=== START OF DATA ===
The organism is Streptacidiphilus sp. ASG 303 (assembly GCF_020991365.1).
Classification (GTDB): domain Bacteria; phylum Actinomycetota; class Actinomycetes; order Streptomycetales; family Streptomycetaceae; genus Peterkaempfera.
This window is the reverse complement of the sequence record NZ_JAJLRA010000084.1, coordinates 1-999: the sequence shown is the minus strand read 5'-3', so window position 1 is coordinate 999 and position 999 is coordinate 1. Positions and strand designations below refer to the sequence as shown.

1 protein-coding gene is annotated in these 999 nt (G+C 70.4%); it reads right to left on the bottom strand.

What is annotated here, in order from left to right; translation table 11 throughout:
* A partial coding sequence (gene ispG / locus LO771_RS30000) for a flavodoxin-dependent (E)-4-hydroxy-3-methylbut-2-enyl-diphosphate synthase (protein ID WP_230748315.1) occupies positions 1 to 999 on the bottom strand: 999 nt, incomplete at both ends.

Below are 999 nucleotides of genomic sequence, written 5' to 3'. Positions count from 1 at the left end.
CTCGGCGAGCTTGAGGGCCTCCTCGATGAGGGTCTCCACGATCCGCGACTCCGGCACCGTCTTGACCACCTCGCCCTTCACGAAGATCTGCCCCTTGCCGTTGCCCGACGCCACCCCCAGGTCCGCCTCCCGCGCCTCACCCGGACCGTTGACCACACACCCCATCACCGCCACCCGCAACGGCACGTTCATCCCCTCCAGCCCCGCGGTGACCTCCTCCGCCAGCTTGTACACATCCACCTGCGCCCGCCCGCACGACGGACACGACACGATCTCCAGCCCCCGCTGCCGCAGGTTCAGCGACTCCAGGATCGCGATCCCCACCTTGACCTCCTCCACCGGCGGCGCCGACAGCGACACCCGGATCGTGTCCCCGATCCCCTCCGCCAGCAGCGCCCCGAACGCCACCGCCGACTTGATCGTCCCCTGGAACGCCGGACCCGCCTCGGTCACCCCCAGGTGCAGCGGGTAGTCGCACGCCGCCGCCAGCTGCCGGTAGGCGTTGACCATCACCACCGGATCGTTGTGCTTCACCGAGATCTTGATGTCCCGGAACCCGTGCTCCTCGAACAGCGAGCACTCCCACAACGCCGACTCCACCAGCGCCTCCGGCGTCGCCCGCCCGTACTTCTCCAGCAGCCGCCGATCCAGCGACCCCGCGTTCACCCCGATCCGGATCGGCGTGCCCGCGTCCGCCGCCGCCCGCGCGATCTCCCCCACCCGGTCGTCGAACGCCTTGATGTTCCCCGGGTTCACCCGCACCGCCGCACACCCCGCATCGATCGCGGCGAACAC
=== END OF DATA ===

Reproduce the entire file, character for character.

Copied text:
The organism is Streptacidiphilus sp. ASG 303 (assembly GCF_020991365.1).
Classification (GTDB): domain Bacteria; phylum Actinomycetota; class Actinomycetes; order Streptomycetales; family Streptomycetaceae; genus Peterkaempfera.
This window is the reverse complement of the sequence record NZ_JAJLRA010000084.1, coordinates 1-999: the sequence shown is the minus strand read 5'-3', so window position 1 is coordinate 999 and position 999 is coordinate 1. Positions and strand designations below refer to the sequence as shown.

1 protein-coding gene is annotated in these 999 nt (G+C 70.4%); it reads right to left on the bottom strand.

What is annotated here, in order from left to right; translation table 11 throughout:
* A partial coding sequence (gene ispG / locus LO771_RS30000) for a flavodoxin-dependent (E)-4-hydroxy-3-methylbut-2-enyl-diphosphate synthase (protein ID WP_230748315.1) occupies positions 1 to 999 on the bottom strand: 999 nt, incomplete at both ends.

Below are 999 nucleotides of genomic sequence, written 5' to 3'. Positions count from 1 at the left end.
CTCGGCGAGCTTGAGGGCCTCCTCGATGAGGGTCTCCACGATCCGCGACTCCGGCACCGTCTTGACCACCTCGCCCTTCACGAAGATCTGCCCCTTGCCGTTGCCCGACGCCACCCCCAGGTCCGCCTCCCGCGCCTCACCCGGACCGTTGACCACACACCCCATCACCGCCACCCGCAACGGCACGTTCATCCCCTCCAGCCCCGCGGTGACCTCCTCCGCCAGCTTGTACACATCCACCTGCGCCCGCCCGCACGACGGACACGACACGATCTCCAGCCCCCGCTGCCGCAGGTTCAGCGACTCCAGGATCGCGATCCCCACCTTGACCTCCTCCACCGGCGGCGCCGACAGCGACACCCGGATCGTGTCCCCGATCCCCTCCGCCAGCAGCGCCCCGAACGCCACCGCCGACTTGATCGTCCCCTGGAACGCCGGACCCGCCTCGGTCACCCCCAGGTGCAGCGGGTAGTCGCACGCCGCCGCCAGCTGCCGGTAGGCGTTGACCATCACCACCGGATCGTTGTGCTTCACCGAGATCTTGATGTCCCGGAACCCGTGCTCCTCGAACAGCGAGCACTCCCACAACGCCGACTCCACCAGCGCCTCCGGCGTCGCCCGCCCGTACTTCTCCAGCAGCCGCCGATCCAGCGACCCCGCGTTCACCCCGATCCGGATCGGCGTGCCCGCGTCCGCCGCCGCCCGCGCGATCTCCCCCACCCGGTCGTCGAACGCCTTGATGTTCCCCGGGTTCACCCGCACCGCCGCACACCCCGCATCGATCGCGGCGAACAC